In DP experimental sciences, students explore the concepts, theories, models and techniques that underpin each subject area and through these develop their understanding of the scientific method.
A compulsory project encourages students to appreciate the environmental, social and ethical implications of science. This exercise is collaborative and interdisciplinary and provides an opportunity for students to explore scientific solutions to global questions.
Past experience shows that students will be able to study a group 4 science subject at SL successfully with no background in, or previous knowledge of, science. Their approach to study, characterized by the specific IB learner profile attributes—inquirers, thinkers and communicators—will be significant here.
However, for most students considering the study of a group 4 subject at HL, while there is no intention to restrict access to group 4 subjects, some previous exposure to the specific group 4 subject would be necessary. Specific topic details are not specified but students who have undertaken the IB Middle Years Programme (MYP) or studied an international GCSE science subject would be well prepared. Other national science qualifications or a school-based science course would also be suitable preparation for study of a group 4 subject at HL.
ISU offers three course for group 4:
Biologists have accumulated huge amounts of information about living organisms, and it would be easy to confuse students by teaching large numbers of seemingly unrelated facts. In the Diploma Programme biology course, it is hoped that students will acquire a limited body of facts and, at the same time, develop a broad, general understanding of the principles of the subject.
Although the Diploma Programme biology course at standard level (SL) and higher level (HL) has been written as a series of discrete statements (for assessment purposes), there are four basic biological concepts that run throughout: structure and function; universality versus diversity; equilibrium within systems; and evolution.
Students at ISU, over the two-year programme, study the following topics:
- Statistical Analysis
- The Chemistry of Life
- Ecology and Evolution
- Human Health and Physiology
- Plant Science
- Neurobiology and Behaviour
- Ecology and Conservation
Chemistry is an experimental science that combines academic study with the acquisition of practical and investigational skills. It is called the central science, as chemical principles underpin both the physical environment in which we live and all biological systems. Apart from being a subject worthy of study in its own right, chemistry is a prerequisite for many other courses in higher education, such as medicine, biological science and environmental science, and serves as useful preparation for employment.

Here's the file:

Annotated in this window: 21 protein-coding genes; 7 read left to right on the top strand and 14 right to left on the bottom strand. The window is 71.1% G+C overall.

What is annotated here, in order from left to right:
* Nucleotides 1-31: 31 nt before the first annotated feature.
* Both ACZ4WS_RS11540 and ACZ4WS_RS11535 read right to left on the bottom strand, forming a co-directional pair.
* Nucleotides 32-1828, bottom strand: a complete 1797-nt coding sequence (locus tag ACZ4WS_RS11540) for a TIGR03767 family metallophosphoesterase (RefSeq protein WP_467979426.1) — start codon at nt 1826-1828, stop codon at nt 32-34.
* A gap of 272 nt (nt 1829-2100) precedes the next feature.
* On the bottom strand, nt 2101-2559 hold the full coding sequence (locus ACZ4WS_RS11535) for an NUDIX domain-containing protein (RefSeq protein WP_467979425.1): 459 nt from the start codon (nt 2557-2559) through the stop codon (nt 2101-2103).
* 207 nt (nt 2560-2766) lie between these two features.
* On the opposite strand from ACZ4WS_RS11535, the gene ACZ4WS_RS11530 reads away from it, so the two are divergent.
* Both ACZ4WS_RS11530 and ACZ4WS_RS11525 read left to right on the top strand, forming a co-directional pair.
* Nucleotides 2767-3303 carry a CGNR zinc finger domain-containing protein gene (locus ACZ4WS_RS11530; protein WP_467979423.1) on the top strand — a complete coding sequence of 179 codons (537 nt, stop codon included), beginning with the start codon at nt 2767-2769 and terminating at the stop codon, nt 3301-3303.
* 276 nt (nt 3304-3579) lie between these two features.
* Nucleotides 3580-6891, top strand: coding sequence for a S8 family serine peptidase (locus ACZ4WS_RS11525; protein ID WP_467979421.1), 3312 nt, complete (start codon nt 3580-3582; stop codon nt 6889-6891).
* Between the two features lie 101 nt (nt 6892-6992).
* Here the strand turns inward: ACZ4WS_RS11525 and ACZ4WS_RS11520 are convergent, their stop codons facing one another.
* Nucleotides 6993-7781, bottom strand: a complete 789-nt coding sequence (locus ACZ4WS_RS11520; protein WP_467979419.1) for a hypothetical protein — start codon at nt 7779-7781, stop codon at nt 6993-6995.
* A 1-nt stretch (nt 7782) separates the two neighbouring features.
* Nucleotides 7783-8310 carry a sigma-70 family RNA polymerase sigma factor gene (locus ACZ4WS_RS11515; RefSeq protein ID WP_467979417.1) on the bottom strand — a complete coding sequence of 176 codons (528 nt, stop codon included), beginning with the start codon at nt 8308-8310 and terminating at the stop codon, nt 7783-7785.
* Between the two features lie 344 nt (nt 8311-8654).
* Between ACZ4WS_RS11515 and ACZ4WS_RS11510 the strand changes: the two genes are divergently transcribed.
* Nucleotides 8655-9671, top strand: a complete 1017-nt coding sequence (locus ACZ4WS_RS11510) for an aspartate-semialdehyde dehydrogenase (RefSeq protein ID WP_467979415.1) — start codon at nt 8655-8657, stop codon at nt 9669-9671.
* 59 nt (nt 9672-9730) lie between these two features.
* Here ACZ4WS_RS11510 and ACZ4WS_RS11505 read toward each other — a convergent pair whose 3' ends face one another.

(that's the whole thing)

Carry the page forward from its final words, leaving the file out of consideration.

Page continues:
The Diploma Programme chemistry course includes the essential principles of the subject but also, through selection of options, allows teachers some flexibility to tailor the course to meet the needs of their students. The course is available at both standard level (SL) and higher level (HL), and therefore accommodates students who wish to study science in higher education and those who do not.
Grade 11 will cover the following topics:
- Atomic Theory
- States of Matter
Grade 12 will cover the following topics:
- Acids and Bases
- Redox Reactions
- Organic Chemistry
- Environmental Chemistry
Physics is the most fundamental of the experimental sciences, as it seeks to explain the universe itself, from the very smallest particles—quarks (perhaps 10–17 m in size), which may be truly fundamental—to the vast distances between galaxies (1024 m).
At the school level both theory and experiments should be undertaken by all students. They should complement one another naturally, as they do in the wider scientific community. The Diploma Programme physics course allows students to develop traditional practical skills and techniques and to increase facility in the use of mathematics, which is the language of physics. It also allows students to develop interpersonal skills, and information and communication technology skills, which are essential in modern scientific endeavour and are important life-enhancing, transferable skills in their own right.
Physics is, above all, a human activity, and students need to be aware of the context in which physicists work. Illuminating its historical development places the knowledge and the process of physics in a context of dynamic change, in contrast to the static context in which physics has sometimes been presented. This can give students insights into the human side of physics: the individuals; their personalities, times and social milieux; and their challenges, disappointments and triumphs.
Grade 11 & Grade 12 will cover the following topics:
- Measurements Motion in Fields
- Mechanics Wave Phenomena
- Thermal Physics Electromagnetic Induction
- Oscillations and Waves Quantum Physics
- Electric current Digital Technology
- Fields and Forces
- Atomic and Nuclear Physics
- Energy, Power and Climate Change